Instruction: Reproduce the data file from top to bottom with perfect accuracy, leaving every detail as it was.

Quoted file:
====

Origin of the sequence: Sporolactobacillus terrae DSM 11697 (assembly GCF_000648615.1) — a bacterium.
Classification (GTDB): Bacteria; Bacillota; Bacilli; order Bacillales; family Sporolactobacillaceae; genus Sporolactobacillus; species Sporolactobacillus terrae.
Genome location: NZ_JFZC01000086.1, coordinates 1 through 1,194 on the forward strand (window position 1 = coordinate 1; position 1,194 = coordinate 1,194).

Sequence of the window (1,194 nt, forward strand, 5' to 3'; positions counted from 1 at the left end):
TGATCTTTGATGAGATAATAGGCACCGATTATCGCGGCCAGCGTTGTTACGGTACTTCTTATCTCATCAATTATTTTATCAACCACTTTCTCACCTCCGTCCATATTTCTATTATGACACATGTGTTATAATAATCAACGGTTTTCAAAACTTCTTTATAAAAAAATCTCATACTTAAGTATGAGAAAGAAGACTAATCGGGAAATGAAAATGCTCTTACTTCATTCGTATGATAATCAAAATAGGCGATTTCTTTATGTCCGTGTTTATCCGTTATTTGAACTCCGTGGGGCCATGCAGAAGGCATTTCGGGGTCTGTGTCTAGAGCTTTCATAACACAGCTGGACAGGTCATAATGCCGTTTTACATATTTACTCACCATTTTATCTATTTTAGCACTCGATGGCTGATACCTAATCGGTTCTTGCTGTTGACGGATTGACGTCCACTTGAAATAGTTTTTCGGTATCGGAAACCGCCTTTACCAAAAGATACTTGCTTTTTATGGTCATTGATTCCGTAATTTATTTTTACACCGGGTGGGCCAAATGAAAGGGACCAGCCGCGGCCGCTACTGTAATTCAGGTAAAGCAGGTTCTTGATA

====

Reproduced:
Origin of the sequence: Sporolactobacillus terrae DSM 11697 (assembly GCF_000648615.1) — a bacterium.
Classification (GTDB): Bacteria; Bacillota; Bacilli; order Bacillales; family Sporolactobacillaceae; genus Sporolactobacillus; species Sporolactobacillus terrae.
Genome location: NZ_JFZC01000086.1, coordinates 1 through 1,194 on the forward strand (window position 1 = coordinate 1; position 1,194 = coordinate 1,194).

Sequence of the window (1,194 nt, forward strand, 5' to 3'; positions counted from 1 at the left end):
TGATCTTTGATGAGATAATAGGCACCGATTATCGCGGCCAGCGTTGTTACGGTACTTCTTATCTCATCAATTATTTTATCAACCACTTTCTCACCTCCGTCCATATTTCTATTATGACACATGTGTTATAATAATCAACGGTTTTCAAAACTTCTTTATAAAAAAATCTCATACTTAAGTATGAGAAAGAAGACTAATCGGGAAATGAAAATGCTCTTACTTCATTCGTATGATAATCAAAATAGGCGATTTCTTTATGTCCGTGTTTATCCGTTATTTGAACTCCGTGGGGCCATGCAGAAGGCATTTCGGGGTCTGTGTCTAGAGCTTTCATAACACAGCTGGACAGGTCATAATGCCGTTTTACATATTTACTCACCATTTTATCTATTTTAGCACTCGATGGCTGATACCTAATCGGTTCTTGCTGTTGACGGATTGACGTCCACTTGAAATAGTTTTTCGGTATCGGAAACCGCCTTTACCAAAAGATACTTGCTTTTTATGGTCATTGATTCCGTAATTTATTTTTACACCGGGTGGGCCAAATGAAAGGGACCAGCCGCGGCCGCTACTGTAATTCAGGTAAAGCAGGTTCTTGATA